If you’re suffering from rodent infestation, and the use of mouse traps or poisonous bait is weighing heavy on your conscience, you may be searching for household alternatives to effectively repel mice and rats from your home without seriously harming or killing them. Moreover, as if the struggle of rodents invading your home isn’t already enough, there’s thousands upon thousands of contradictory articles online, leaving it up in the air whether these do-it-yourself mouse and rat repellents actually work.
In this series we will explore various household products rumored to repel mice and rats, and include video proof provided by Youtuber Shawn Woods to finally bust the myths of what household products are actually effective in keeping rodents away.
Do Moth Balls Repel Mice And Rats?
While moth balls are most traditionally used for keeping moths out of closets, it is suggested on most alternative rodent repellent sites that these balls of chemical pesticides work wonders in keeping rats and mice out of confined spaces.
Sadly, this is not the case, especially when trying to get them to steer clear of places with food sources. Moth balls do not work to repel mice and rats.
In the following video, four moth balls are placed in each corner of a small, concealed box, the box containing sunflower seeds and one small opening for entry and exit. Via spy cam, overnight the rodents can be seen entering the space with ease, casually making their way around the box to feed without any inhibitions. In a last ditch effort, the following night an entire container of moth balls are put into the box, unfortunately yielding the same results. These rodents do not seem to be affected by the moth balls in the slightest, nor do they shy away at the toxic smell that it emits into the air. If anything, long term exposure to the moth balls could eventually kill the rats or mice frequenting treated areas as the pesticides invade their lungs. Even then, moth balls do nothing to actually keep mice away.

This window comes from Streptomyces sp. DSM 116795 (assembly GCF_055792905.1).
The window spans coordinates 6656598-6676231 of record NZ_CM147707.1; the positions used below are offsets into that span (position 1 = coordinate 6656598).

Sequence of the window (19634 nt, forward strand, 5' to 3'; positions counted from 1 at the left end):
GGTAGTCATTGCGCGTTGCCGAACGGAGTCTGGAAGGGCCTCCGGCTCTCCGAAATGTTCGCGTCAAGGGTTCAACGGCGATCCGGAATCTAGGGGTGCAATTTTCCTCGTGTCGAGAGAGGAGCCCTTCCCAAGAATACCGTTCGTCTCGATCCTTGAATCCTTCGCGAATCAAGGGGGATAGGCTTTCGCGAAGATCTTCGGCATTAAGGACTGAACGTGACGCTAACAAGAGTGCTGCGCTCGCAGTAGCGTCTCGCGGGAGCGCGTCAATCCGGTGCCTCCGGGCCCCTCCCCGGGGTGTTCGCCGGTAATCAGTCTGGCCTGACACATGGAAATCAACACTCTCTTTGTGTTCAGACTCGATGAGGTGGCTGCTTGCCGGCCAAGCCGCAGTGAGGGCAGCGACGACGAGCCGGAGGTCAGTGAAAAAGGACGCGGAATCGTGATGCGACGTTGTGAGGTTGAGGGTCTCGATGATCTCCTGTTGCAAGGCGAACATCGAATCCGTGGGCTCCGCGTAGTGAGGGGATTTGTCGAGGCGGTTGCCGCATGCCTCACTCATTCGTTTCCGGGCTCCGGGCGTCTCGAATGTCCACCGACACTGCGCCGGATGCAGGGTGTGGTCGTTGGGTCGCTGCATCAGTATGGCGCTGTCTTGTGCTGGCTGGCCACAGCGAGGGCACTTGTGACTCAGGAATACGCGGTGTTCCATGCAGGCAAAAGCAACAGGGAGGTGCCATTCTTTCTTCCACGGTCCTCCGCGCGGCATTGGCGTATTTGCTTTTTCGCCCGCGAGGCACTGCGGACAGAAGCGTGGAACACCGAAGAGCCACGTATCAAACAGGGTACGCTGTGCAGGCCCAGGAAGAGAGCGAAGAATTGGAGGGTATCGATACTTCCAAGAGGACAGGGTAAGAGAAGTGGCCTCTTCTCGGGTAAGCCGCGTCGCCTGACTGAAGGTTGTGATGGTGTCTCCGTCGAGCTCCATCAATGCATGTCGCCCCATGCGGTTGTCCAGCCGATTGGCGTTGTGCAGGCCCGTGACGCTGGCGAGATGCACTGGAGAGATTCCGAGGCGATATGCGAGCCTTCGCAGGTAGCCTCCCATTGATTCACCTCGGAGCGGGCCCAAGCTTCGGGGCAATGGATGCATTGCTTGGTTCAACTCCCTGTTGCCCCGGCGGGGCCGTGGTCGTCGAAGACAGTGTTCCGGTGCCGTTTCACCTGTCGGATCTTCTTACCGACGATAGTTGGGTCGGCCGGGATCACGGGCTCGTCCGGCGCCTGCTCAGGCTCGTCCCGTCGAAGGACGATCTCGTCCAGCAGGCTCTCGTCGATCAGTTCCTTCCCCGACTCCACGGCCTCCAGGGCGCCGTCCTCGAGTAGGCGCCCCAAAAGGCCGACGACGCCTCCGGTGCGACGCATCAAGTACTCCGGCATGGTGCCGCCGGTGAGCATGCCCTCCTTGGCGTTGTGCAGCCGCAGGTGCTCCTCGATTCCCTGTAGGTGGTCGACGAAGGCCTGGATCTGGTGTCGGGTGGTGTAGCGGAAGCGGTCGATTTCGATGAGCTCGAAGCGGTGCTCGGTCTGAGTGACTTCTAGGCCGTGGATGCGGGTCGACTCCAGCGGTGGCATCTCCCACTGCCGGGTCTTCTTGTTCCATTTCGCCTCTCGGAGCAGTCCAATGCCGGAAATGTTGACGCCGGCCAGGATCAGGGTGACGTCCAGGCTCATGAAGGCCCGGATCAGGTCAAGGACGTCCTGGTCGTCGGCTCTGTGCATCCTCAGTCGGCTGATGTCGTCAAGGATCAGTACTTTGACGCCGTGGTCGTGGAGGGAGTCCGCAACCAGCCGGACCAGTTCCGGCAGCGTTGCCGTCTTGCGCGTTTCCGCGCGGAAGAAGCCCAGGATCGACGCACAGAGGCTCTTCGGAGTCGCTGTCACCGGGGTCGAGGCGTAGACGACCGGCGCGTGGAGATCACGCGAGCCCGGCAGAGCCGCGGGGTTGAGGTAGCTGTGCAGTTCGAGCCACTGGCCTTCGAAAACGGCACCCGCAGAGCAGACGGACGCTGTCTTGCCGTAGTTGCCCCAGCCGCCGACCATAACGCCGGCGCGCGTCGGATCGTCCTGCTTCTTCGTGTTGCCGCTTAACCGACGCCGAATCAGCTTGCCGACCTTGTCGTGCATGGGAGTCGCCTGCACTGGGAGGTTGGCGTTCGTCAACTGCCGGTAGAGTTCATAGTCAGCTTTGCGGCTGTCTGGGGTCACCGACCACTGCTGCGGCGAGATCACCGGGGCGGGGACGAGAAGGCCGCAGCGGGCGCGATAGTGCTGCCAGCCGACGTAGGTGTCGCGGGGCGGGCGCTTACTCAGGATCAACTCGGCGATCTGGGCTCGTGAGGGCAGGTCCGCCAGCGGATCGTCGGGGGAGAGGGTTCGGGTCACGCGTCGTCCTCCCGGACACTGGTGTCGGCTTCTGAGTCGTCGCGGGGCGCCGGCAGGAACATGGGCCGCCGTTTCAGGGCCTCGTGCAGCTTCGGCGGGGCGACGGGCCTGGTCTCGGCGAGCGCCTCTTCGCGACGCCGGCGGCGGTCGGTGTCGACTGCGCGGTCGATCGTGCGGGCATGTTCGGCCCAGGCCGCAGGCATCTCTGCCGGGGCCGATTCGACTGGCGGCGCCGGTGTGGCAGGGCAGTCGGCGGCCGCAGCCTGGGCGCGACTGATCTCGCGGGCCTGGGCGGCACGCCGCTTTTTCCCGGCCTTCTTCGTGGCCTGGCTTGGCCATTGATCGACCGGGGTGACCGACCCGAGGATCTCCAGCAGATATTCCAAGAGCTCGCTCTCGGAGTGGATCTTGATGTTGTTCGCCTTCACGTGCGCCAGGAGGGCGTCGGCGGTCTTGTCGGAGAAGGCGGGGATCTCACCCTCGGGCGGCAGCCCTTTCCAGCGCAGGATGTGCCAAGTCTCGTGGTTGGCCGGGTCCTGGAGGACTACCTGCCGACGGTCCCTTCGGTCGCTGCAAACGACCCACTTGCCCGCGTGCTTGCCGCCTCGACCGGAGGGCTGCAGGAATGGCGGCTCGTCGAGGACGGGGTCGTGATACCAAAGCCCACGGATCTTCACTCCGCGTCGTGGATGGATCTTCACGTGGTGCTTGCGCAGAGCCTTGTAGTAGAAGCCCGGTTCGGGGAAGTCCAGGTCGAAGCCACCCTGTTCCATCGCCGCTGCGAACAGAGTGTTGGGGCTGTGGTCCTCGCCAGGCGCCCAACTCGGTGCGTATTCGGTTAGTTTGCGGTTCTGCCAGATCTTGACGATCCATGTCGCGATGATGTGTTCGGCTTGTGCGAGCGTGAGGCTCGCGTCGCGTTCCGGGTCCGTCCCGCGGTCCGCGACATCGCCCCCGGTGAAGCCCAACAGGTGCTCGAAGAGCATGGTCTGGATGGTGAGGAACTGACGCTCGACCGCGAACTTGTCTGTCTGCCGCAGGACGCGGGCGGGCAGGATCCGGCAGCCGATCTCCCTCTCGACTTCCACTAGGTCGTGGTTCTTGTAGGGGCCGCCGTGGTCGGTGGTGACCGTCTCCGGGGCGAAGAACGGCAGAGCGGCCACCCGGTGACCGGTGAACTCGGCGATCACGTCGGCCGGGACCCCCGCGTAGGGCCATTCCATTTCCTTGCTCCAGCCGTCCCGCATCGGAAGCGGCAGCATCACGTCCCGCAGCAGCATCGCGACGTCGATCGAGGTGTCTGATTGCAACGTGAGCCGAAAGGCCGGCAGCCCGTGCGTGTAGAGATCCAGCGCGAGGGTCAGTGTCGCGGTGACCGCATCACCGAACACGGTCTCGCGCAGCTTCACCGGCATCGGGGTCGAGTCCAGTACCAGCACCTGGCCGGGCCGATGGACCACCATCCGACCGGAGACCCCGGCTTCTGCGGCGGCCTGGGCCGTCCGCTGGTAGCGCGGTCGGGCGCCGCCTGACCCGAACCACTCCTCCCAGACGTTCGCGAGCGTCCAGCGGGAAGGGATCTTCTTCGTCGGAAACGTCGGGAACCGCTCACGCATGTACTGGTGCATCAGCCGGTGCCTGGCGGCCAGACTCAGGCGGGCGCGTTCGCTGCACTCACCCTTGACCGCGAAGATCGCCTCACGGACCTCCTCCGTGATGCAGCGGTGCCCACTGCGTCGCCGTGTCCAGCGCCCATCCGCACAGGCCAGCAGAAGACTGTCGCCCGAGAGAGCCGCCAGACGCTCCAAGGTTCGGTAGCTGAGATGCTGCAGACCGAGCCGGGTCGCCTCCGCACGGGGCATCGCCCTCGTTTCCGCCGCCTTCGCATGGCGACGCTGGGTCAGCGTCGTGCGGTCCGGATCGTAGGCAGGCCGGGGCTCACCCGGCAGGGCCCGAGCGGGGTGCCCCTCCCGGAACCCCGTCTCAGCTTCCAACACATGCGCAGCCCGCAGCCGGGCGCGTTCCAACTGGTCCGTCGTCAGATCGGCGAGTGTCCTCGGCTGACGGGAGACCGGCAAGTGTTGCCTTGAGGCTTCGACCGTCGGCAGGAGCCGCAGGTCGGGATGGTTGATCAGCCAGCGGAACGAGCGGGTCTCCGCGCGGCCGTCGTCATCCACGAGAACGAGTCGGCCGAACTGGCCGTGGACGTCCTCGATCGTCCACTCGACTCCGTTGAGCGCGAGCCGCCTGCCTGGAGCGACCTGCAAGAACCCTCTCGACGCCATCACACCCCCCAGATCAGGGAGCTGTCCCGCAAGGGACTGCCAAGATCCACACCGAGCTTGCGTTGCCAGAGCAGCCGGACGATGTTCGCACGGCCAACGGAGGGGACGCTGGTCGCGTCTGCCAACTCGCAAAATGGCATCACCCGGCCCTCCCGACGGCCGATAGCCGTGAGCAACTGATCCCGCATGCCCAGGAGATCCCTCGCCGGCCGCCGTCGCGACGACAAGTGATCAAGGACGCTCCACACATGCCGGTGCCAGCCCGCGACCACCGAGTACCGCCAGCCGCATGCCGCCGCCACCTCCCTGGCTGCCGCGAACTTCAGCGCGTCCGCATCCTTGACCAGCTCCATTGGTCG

Does Mint Oil Actually Repel Mice?
Next on the list of homemade rodent repellent contenders is the use of mint oil, advertised that the strong, potent scent of the mint scares away mice due to their keen and sensitive sense of smell. Typically, these DIY pest control sites direct users to put peppermint oil extract on cotton balls and scatter them all throughout the house, repeating this process often as every 2 weeks to keep the smell fresh.
Amongst the array of natural repellent sprays and cleaning solutions, there is a product called Victor’s Scent Away Natural Rodent Repellent Drops. This product is a small white capsule, with both an adhesive back and a hook on top for easy placement, that contains a strong concentration of mint oil, acting similar to an air freshener as it puts the smell of mint out into the air for up to 60 days after opening.
This product was put to the test as a scapegoat for the alleged war between rodents and peppermint oil. Youtuber Shawn Woods placed two of Victor’s Scent Away capsules into a box with sunflower seeds that the mice infesting his barn usually sneak into every night to feed from.
Surprisingly, with the strong peppermint smell ever present that night, zero mice entered the box, steering clear of the enclosure’s entrance despite the fact that there was easily accessible food right inside. With this observation, it is safe to say that mint oil actually works to repel mice from the home. Although it may be a hassle maintaining the smell of mint in your home, it is a worthwhile investment of your time and resources when it comes to keeping mice away in a humane manner.
Do Ultrasonic Rodent Repellers Work?